I write up a school list for my son every day, and always add something unexpected. Like,
If it's on the list, he complies. So I often also add,
It's spring in Santa Barbara and our backyard fountain is a busy place mid-morning. Birds are drinking, bathing, snacking on loquats. They wait their turns on the giant cedar out front, or on the branches of our backyard fig. My son sits and stares at the fountain, and his (fancy new GShock) wristwatch counts down the seconds. We only have this little patch of nature to cultivate, but we are grateful for it. Yesterday he heard four separate birds chatting with their friends.
Do you like holidays? I love holy days. Theophany, Christmas, Easter. But I'm not such a huge fan of Mother's Day and Labor Day and some of the other made up days that we've incorporated into our calendar. Earth Day? For me, it's every day. Actually, truthfully, the Earthiest of all Days for me is the day after Halloween, when my son and I scour the streets of our neighborhood, picking up trash so that the candy wrappers don't get swept into the storm drain and out to sea (we pick up hundreds and hundreds of wrappers). But I am a fan of getting kids to read books, so in the spirit of pascha, and spring, and the earth being an awesome place, I want to recommend three of my favorite nature books for you to find and read to those bright-eyed, spunky, ready-to-run people in your life.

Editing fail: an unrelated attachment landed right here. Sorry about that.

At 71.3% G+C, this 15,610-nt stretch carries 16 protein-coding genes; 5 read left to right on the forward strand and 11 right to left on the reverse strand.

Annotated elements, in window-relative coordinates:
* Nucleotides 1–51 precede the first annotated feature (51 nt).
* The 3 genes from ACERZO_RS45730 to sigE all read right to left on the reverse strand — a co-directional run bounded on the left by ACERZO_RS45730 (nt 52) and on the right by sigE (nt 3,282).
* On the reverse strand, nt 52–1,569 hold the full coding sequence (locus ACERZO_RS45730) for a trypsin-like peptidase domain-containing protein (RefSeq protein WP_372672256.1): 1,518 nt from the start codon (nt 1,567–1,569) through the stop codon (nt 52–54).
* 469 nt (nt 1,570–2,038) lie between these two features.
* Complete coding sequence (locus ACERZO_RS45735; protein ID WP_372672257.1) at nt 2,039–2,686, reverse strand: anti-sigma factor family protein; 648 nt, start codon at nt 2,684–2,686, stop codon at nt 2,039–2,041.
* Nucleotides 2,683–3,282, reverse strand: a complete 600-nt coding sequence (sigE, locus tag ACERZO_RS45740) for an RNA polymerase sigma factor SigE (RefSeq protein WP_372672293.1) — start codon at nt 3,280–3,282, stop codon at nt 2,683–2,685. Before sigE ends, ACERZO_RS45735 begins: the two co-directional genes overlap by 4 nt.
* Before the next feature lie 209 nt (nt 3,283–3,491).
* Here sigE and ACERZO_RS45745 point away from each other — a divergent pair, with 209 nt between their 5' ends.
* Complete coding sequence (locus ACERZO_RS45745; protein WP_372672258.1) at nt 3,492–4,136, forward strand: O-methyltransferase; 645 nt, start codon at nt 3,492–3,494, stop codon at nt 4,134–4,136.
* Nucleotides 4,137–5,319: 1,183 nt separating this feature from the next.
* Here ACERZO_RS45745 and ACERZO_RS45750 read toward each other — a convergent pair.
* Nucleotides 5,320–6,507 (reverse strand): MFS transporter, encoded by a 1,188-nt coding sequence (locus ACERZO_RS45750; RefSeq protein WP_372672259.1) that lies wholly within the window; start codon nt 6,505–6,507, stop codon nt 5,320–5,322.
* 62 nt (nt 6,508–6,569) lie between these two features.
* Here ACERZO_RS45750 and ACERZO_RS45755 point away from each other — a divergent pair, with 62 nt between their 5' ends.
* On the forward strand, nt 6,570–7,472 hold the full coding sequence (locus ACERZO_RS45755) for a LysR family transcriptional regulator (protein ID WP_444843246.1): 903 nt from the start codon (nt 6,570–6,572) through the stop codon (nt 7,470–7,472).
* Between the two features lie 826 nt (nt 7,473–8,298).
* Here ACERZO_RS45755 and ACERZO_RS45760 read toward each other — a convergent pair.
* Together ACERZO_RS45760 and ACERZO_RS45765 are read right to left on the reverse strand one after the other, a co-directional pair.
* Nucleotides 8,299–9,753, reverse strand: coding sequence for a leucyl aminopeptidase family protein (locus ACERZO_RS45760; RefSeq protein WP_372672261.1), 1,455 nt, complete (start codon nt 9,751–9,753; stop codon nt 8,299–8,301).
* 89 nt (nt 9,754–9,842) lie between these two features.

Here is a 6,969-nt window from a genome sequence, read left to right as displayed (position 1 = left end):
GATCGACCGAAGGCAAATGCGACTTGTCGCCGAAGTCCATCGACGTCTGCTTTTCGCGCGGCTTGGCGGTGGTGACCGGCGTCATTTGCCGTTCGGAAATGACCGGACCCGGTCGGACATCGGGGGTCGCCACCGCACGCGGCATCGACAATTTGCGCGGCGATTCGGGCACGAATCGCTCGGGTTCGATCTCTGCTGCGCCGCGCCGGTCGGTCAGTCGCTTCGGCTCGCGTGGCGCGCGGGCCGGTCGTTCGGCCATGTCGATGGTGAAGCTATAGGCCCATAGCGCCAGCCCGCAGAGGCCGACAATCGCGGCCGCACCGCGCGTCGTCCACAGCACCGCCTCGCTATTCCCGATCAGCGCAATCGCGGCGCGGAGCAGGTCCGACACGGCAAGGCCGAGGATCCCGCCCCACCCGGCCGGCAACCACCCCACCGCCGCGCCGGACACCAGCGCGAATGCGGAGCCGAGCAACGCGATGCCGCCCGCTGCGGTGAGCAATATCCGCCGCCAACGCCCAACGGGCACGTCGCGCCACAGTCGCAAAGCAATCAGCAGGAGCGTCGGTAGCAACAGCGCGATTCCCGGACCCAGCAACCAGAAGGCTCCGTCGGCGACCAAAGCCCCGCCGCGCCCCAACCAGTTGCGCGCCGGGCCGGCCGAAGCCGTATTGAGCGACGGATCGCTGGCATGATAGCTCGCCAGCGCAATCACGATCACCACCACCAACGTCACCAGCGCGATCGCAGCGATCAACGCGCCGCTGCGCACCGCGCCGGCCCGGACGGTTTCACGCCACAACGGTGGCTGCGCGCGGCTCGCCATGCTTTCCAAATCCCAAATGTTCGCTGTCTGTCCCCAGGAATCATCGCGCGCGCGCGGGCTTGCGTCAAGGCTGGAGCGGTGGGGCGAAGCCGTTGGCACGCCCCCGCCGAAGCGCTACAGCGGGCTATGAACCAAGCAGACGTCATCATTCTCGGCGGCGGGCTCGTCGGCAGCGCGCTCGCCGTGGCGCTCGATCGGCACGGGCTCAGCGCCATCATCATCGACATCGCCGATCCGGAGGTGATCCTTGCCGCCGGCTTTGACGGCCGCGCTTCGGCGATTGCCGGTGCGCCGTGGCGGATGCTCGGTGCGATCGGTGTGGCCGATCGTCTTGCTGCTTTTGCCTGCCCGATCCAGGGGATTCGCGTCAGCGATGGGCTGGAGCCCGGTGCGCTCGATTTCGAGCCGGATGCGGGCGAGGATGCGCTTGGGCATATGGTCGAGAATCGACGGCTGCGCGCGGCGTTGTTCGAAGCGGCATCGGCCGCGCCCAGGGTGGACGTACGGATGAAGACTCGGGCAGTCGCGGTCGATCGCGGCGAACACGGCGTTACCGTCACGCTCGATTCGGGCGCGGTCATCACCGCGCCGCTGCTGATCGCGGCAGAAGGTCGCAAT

Swirl by Swirl. In the pages of this smartly designed book you'll discover some of the many spirals found in our natural world. The text is clean and concise, using just the right words for each image. Wonderful for a toddler who is learning about shapes and the natural world--great for a preschool or kindergarten teacher to pull out during a nature unit--and for the older child, there's a back spread that has additional information.
Celebrate the Earth. Perfect for 3-7-year-olds. The bright, colorful illustrations are easy to interpret and visually appealing. The portrayal of the Psalm is masterful, and the text is soul nourishing. A nice story to read and reflect on before bed...
The Curious Garden. This story shows the power of one boy's work, and how, in time, that work can spill over and change a whole community. We see young Liam bring a whole city alive through his small, daily efforts. The illustrations are masterful--some pages are worth staring at for a very, very long time. Perfect for school aged children who are entering that phase of seeing beyond their small world of family and friends...
Any nature books for kids you'd recommend?
Published: April 21, 2018 | Filed under: Books